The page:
Psychology in the Spirit, Contours of a Transformational Psychology, published by InterVarsity Press and written especially for those doing psychology and counseling, is an excellent book. John Coe and Todd Hall do a terrific job of addressing key principles of the Christian faith as it relates to human nature and personal growth. I don’t think I have ever read such a faith-based, detailed and clinical work on human nature and personal wholeness.
Coe and Hall present a new model of psychology using their knowledge of counseling principles along with biblical truths. I especially enjoyed the section of the book that addresses the nature of the self, sin and psychopathology, and psychological health. I also enjoyed reading the material about attachment filters and the impact that our previous relationships, especially those between a child and a parent, affect our emotional health as adults.
In the chapter, The Person as Spirit, they write “existential loneliness is perhaps the core sin-condition and pathology that plagues humankind in original sin.” And of the importance of being in union with God – “Here in the light, in the love of God, in union with the Holy Spirit, having been reconciled to God through Christ’s atoning work on the cross, my identity is resolved. Here I am at shalom, wholeness, peace, well-being.”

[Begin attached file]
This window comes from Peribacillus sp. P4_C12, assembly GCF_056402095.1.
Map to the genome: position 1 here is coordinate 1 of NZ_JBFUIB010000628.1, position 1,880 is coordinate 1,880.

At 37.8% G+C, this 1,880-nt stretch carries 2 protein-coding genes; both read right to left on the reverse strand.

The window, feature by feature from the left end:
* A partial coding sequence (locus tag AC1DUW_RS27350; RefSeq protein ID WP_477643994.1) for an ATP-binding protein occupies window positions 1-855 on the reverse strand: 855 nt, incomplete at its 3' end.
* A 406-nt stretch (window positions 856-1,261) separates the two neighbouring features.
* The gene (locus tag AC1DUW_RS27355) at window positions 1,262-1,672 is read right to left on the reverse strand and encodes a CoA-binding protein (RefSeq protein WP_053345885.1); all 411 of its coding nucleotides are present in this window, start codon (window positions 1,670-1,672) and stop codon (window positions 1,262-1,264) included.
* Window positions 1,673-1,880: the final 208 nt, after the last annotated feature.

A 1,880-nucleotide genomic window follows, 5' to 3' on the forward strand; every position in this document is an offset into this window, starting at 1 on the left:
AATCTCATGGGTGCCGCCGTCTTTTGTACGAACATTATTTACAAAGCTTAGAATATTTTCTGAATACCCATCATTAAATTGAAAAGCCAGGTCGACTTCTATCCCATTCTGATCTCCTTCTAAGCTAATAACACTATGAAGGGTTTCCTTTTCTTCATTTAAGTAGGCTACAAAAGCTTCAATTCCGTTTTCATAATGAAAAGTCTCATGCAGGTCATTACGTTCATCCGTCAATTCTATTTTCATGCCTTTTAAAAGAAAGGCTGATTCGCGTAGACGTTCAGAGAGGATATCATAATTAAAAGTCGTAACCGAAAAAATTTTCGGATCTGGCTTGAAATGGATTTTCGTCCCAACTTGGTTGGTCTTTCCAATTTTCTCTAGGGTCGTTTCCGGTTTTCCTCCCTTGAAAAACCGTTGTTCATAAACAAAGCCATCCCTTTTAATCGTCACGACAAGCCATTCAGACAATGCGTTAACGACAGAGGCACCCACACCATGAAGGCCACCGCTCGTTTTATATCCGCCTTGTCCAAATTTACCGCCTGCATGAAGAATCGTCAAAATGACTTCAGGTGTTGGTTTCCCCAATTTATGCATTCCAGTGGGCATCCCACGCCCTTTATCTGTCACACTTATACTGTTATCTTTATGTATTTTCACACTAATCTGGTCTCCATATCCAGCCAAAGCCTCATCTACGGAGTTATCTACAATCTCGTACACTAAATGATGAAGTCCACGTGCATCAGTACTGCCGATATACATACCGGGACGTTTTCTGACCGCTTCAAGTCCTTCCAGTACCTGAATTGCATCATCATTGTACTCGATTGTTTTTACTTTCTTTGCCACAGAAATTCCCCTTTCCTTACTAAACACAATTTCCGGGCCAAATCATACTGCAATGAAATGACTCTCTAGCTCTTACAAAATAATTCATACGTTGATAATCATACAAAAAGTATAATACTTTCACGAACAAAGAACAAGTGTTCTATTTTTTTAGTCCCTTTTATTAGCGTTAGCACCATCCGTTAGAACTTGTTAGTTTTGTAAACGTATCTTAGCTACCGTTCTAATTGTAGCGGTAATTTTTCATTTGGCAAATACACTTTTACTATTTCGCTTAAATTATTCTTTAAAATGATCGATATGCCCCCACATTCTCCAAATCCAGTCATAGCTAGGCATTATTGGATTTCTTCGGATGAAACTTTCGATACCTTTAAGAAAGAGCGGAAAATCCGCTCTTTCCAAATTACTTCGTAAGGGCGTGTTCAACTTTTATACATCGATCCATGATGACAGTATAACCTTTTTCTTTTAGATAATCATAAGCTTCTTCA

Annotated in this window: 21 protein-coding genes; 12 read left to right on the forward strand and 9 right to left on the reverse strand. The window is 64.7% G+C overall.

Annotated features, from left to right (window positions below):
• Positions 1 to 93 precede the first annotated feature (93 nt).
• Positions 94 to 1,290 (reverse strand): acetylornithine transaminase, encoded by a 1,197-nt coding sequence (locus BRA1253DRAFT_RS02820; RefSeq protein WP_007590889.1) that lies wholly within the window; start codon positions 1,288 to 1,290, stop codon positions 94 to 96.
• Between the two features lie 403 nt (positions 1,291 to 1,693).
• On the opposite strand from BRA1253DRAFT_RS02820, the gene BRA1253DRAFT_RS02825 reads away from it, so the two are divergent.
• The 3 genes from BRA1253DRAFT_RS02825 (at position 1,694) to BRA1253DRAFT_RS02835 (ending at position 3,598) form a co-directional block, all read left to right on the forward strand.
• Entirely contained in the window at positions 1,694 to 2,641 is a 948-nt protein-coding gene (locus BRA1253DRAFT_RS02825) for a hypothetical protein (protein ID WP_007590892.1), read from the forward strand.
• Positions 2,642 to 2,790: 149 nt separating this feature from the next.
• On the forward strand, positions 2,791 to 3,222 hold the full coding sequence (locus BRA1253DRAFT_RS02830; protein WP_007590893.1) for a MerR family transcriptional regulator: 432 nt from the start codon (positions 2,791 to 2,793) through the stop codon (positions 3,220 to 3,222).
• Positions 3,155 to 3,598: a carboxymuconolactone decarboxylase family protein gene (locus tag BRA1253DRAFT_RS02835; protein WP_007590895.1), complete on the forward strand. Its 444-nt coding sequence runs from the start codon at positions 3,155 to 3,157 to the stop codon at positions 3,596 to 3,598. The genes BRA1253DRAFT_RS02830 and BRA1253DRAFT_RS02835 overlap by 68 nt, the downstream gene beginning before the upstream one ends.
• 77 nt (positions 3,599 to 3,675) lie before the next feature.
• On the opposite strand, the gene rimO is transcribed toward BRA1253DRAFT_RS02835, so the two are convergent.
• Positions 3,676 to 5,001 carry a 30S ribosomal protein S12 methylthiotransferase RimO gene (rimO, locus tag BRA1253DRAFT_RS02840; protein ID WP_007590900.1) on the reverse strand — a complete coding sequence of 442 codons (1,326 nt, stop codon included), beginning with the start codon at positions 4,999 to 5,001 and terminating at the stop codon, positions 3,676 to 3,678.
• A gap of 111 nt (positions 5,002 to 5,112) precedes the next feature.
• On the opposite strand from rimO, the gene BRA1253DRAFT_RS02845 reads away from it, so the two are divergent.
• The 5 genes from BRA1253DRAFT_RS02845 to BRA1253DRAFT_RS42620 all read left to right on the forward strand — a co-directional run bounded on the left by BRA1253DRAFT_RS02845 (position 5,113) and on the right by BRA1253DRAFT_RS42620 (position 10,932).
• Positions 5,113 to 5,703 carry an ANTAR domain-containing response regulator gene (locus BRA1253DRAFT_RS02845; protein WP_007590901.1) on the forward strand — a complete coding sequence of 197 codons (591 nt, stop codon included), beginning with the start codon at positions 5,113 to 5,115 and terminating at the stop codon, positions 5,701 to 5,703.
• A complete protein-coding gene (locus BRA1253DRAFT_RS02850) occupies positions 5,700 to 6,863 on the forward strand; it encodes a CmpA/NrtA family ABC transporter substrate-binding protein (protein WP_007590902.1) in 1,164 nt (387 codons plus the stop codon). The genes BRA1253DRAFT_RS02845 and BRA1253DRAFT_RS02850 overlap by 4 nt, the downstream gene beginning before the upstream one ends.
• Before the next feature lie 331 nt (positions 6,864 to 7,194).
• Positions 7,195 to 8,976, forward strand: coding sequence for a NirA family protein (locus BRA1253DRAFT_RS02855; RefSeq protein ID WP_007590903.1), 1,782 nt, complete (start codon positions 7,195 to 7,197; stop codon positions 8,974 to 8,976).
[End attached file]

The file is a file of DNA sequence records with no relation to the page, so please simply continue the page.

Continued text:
Psychology in the Spirit will help the reader better understand “sin habits of the heart” and the impact that our earthly parents have on our ability to experience a healthy relationship with our Heavenly Father. It also gives great insight into the process of spiritual formation from a psychological health perspective.
Counselors, professional life coaches, professors and clergy will benefit from reading the book. Be prepared to read some very technical and clinical language. ( I looked up a several words in a dictionary because they are not in my everyday vocabulary.) Maybe some day the authors will write a comparable book for individuals not involved in a related profession as anyone who would like greater insight into their own psychological health could benefit by the information that Coe and Hall write about.